As I stated earlier I believe that we should tackle the problem of poverty with cultural paradigm shifts rather than explicit moral arguments. A relevant and new-ish social trend is 'hipster culture'. I use the example of 'hipster culture' purely as an example of a cultural movement, however it is these types of movements that have the power to motivate people into doing things. (If hipster culture can encourage people to buy bulky, expensive vinyl records in an mp3 age purely because they are 'cool' then who knows where the boundaries lie) So called 'hipsters' (mostly young adults aged 15-25) will often dress in clothes purchased from op-shops such as St Vincent De Paul or Lifeline (however this style of dress is becoming increasingly capitalised upon by clothing chains). Whilst the motivation behind the hipsters' clothing choices might be non-conformity rather than philanthropy hipsters probably give more money to charity (admittedly 'indirectly') that their non-hipster friends. I'm interested in whether or not charitable giving can gain the same fashionable reputation of non-conformity as op-shop fashion - and I think it can. Giving to charity in 2012 is the ultimate expression of non-conformity. Given the range of charitable institutions that exist it can also be an formidable display of individuality depending on which organisation receives the funds.
The best way to re-brand charitable giving as a non-conformist social trend (or even as a mundane but acceptable action) is to openly defy the social norms that discourage discussion about these issues. Often when I talk about how I try and give a large proportion of my earnings to charity I am met with an uncomfortable conversational dead-end. On other occasions, however, I will see people become interested, inspired, intrigued, or even confused. These conversations plant seeds in people's minds that grow into thoughts that giving can be (and indeed 'is') an acceptable thing to do and talk about. Simply talking openly about the benefits of giving is all that I wish for my readers to do. Talk about how donating is personally fulfilling; talk about how it expresses your non-conformity and individualism; talk about how easy it is. This is a simple and effective course of action that targets the social inhibitions preventing donations by normalising an outspoken but important topic. By simply talking about charitable giving you can help to inspire others to try it for themselves and realise that the benefits outweigh the losses. We need charitable giving to attain the same magnitude of social interest as Same-Sex Marriage, Abortion, and even KONY. In fact KONY, whether you agree with the cause or not, is a testament to the power that people can have when sufficiently motivated.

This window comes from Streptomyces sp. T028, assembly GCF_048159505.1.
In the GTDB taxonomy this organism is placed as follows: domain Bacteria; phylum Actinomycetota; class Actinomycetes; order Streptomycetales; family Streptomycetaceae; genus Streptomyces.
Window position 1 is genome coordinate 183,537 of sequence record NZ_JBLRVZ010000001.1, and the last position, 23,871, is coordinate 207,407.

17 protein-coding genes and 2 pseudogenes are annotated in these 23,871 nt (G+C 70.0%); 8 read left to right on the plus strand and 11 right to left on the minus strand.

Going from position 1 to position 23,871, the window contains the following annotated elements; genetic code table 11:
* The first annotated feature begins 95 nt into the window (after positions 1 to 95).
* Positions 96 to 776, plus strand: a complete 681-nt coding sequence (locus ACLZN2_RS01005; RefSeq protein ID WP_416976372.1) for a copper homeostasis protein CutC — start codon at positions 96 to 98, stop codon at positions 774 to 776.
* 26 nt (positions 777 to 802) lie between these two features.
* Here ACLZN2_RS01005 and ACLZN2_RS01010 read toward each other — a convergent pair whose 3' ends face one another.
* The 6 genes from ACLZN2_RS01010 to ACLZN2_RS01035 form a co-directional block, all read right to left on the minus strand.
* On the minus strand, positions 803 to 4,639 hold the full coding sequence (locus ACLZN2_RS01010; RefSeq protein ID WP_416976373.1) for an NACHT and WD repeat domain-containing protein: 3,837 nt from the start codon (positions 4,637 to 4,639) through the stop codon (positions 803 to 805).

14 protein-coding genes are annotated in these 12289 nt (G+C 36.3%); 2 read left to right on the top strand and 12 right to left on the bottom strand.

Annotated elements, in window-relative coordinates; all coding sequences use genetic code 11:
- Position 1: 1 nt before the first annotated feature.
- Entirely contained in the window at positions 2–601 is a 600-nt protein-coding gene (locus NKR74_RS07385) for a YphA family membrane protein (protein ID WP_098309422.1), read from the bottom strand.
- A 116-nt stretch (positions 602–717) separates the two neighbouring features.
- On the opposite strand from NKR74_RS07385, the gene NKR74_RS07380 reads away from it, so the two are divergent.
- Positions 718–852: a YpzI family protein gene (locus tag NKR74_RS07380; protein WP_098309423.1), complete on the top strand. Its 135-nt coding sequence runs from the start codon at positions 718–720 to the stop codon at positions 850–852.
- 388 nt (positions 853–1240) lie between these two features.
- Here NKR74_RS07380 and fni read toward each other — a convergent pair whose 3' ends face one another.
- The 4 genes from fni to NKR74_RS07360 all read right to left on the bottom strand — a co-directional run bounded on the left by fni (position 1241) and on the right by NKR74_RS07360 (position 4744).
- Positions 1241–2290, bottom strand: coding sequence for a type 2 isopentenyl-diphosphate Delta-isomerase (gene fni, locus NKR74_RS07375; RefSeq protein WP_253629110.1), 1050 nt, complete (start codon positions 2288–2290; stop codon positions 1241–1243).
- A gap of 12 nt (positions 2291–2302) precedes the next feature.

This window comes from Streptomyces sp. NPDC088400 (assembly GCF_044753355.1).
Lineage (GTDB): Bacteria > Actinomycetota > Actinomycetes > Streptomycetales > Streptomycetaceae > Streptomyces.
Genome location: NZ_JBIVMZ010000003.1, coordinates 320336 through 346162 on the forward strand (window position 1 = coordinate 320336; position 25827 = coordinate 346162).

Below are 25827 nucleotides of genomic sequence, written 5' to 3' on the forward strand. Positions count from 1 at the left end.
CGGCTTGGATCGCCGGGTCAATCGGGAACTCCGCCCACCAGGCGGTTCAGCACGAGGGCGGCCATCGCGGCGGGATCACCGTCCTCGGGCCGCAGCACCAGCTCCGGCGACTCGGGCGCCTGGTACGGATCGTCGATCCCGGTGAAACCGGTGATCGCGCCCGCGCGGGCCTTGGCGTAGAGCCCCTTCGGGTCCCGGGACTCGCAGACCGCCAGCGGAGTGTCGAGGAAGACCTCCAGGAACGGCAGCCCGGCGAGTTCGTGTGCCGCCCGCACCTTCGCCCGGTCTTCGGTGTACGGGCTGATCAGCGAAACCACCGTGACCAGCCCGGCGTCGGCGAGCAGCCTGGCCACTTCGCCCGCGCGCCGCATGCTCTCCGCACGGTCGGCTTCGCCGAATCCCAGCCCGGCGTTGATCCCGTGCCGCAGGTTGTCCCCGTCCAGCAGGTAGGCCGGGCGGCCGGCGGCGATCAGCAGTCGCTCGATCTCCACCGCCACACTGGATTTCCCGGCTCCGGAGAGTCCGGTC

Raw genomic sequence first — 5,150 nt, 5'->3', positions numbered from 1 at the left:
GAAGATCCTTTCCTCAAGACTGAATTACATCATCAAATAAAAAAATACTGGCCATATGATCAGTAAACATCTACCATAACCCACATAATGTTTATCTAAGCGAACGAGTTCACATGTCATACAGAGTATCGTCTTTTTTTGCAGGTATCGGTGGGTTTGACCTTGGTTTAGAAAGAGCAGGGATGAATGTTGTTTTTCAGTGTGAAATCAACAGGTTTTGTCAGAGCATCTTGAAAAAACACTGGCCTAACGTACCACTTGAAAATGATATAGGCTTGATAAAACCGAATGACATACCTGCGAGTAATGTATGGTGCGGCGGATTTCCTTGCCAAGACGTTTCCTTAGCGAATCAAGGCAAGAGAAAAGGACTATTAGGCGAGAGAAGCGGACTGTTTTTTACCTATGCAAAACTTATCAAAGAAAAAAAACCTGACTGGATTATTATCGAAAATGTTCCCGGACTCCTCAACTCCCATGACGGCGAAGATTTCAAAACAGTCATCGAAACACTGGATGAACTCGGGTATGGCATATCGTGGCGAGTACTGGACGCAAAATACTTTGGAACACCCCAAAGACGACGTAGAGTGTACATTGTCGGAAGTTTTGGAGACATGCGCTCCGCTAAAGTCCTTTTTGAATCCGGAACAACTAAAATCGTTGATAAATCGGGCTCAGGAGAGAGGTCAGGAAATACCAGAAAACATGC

My hope - my optimistic dream perhaps - is that someday we will engage in a global moral dialogue about a problem that is as equally devastating as the KONY story and far more enduring: Poverty, disease, and famine. Eventually we will need to engage with the difficult moral questions, but first we need to create a cultural environment that will allow a non-stigmatized discussion about such things. Ultimately I want charitable giving to be seen simply as 'something that all good people do'; it should be, for those of us in 1st world countries, as intuitive as the compulsion to pull a drowning child out of a small pond.
For those that are sceptical about the trustworthiness of certain charities there are tools like GiveWell.org, a private organisation that rigorously investigates the successes (or lack thereof) of many Australian and Global charities. For those that want logical philosophical arguments in favour of giving Peter Singer's 'The life you can save' is the go-to text. The only thing that is holding you back from helping the world through your donations is yourself. Make the choice to give, encourage others to do the same, and maybe we can promote the beginning of a 'culture of giving'.